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In Historic Downtown Salida

In Vino Veritas

Articles about winemaking in Central Colorado wouldn’t be complete without a toast (salute) to Salida’s Italian immigrant community. According to Dr. Francesco Gallo, in 2007, 11 percent of Salida’s residents were of Italian descent. Over half of those could trace their roots back to one particular town: Lago, in the province of Cosenza within the region of Calabria. These early immigrants worked as farmers, bricklayers, miners, in the lead smelters and on the railroads.

These hardworking newcomers also enjoyed their leisure time with good food, family and of course, vino.

Bottles of Jerry Leewaye's Zinfandel and Petit Syrah age in the Crestone Cellars, behind his house.

Bottles of Jerry Leewaye’s Zinfandel and Petit Syrah age in the Crestone Cellars, behind his house.

I sat down with Jerry Leewaye and his wife Lena (Guccione) Leewaye, who, in true Italian fashion, offered me plates of pasta, bread, homemade sopressata (an Italian dry salami), and a tasty bottle of Jerry’s handmade Zinfandel to enjoy while we talked about their winemaking experiences.

Jerry is a native Salidan who grew up a block away from Lena in what was once a predominantly Italian neighborhood. Lena was born in Gesuiti, Italy in the region of Calabria and arrived in Salida at the age of seven, joining two of her sisters who had arrived earlier with their father, Antonio Gucionne. He, along with his twin brother, Pete, moved to Salida from Italy in 1955. Antonio worked assorted odd jobs until he landed a job working for Colorado Fuel and Iron at the Monarch Quarry. He then sent for his wife and remaining five children, who moved to their new county full of wonderment and anxiety.

 

Antonio brought with him generations of wine-making experience, and he quickly befriended other Italian immigrants who were at the time purchasing California grapes from Andrews Produce in Pueblo, often meeting the produce truck halfway.

Those early wines were pretty basic: red wines, de-stemmed by hand and crushed and pressed in old-fashioned, hand-cranked devices. Antonio liked to use Muscat (moscato) grapes which he blended with Alicante grapes, a very dark red grape, to make what is affectionately referred to as “Dago Red.”

Although he enjoyed making wine, he shunned the traditional stemware wine glass in favor of a small jelly jar as he enjoyed his product in moderation, according to Lena.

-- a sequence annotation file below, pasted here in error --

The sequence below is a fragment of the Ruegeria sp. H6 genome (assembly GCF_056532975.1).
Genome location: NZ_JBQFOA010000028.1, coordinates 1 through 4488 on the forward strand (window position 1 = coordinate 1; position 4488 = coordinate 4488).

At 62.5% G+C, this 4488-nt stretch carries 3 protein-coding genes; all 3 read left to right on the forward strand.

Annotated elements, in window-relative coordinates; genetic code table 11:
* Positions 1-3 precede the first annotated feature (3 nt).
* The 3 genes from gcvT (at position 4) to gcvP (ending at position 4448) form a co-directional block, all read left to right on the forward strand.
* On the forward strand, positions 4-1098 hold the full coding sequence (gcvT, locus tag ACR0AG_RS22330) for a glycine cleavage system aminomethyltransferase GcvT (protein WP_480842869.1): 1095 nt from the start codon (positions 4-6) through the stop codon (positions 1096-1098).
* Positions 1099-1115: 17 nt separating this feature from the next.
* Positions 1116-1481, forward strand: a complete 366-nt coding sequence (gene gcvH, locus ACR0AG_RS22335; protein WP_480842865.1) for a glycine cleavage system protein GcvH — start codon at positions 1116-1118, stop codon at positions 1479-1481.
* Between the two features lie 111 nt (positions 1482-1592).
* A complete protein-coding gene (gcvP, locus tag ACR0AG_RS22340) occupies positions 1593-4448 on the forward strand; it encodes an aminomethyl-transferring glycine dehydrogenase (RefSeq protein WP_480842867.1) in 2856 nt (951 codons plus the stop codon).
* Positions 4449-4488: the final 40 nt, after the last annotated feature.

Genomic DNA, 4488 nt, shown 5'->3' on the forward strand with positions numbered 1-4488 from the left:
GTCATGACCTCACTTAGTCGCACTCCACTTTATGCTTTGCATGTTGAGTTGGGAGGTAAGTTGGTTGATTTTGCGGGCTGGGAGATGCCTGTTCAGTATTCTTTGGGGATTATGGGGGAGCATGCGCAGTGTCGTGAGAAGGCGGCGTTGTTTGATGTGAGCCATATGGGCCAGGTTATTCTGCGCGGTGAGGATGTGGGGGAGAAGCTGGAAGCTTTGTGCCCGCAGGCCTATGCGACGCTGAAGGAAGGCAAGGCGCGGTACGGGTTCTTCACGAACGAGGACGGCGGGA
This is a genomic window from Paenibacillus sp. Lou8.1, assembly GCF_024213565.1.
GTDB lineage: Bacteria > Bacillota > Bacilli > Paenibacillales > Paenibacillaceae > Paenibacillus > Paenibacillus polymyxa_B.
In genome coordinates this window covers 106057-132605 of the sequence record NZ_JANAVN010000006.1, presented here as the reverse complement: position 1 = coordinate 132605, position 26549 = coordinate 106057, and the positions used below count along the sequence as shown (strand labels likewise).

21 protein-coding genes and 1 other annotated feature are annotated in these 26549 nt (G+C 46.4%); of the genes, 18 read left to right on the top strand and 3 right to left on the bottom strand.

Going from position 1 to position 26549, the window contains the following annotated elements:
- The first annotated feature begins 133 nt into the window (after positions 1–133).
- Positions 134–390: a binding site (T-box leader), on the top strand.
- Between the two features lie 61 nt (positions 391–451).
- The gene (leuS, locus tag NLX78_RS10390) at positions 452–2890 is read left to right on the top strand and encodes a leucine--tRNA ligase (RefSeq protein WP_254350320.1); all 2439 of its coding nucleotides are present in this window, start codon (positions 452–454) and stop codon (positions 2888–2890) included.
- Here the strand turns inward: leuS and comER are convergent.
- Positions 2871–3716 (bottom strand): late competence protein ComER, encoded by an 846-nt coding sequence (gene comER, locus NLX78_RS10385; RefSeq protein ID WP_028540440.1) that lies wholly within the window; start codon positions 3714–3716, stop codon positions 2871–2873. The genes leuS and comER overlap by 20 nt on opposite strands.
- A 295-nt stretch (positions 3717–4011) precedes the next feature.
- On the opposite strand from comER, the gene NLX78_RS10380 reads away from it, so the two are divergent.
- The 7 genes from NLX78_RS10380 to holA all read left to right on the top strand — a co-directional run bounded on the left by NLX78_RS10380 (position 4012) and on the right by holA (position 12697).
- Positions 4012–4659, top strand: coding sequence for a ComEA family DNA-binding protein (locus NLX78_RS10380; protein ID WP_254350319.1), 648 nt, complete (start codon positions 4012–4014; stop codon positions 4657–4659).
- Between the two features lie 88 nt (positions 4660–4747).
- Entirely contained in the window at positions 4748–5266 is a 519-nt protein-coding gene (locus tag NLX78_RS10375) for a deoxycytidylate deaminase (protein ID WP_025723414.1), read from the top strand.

Today, many Italian families in Salida carry on the winemaking tradition of their forbearers and have, in many cases, taken the craft up a few notches.

Jerry, who married into la famiglia, had a cement cellar constructed behind his Crestone Avenue home specifically for winemaking and for storage of wine and sopressata (his and others). There he experiments with different blendings as well as imported oak chips and other secrets not to be revealed, always working to improve his craft.

Antonio Gucionne's old hand-cranked wine crusher is now a lawn.ornament

Antonio Gucionne’s old hand-cranked wine crusher is now a lawn.ornament

Most of the city’s private winemakers now purchase their fruit through the local Safeway store – nearly 6,000 pounds annually of mostly Zinfandel grapes from Lodi, California. On the day the grapes arrive, caravans of pickup trucks might be seen heading down to the store. Jerry estimates his output at about 55 gallons annually, most of which is shared, traded and given away as gifts. (Federal law allows up to 200 gallons per year for home winemakers). Local vintners also share equipment such as grape-crushers and presses. One man quietly left empty wines bottles on Jerry’s doorstep for years but sadly, passed away before ever sampling the juice of the grape.

Many of these local wines are produced in garages, which leads to “garage parties” where the spirits are shared and enjoyed among the dozens of families making wine in Salida and Chaffee County. Names like Giorno, Passarelli, Guccione, Lucetta, Cicerelli (Lena’s sister Edith is maarried to Frank Cicerelli, also a vintner), and many others, all carrying on the tradition of making tasty wines here in the Upper Arkansas Valley.  – By Mike Rosso

 

 

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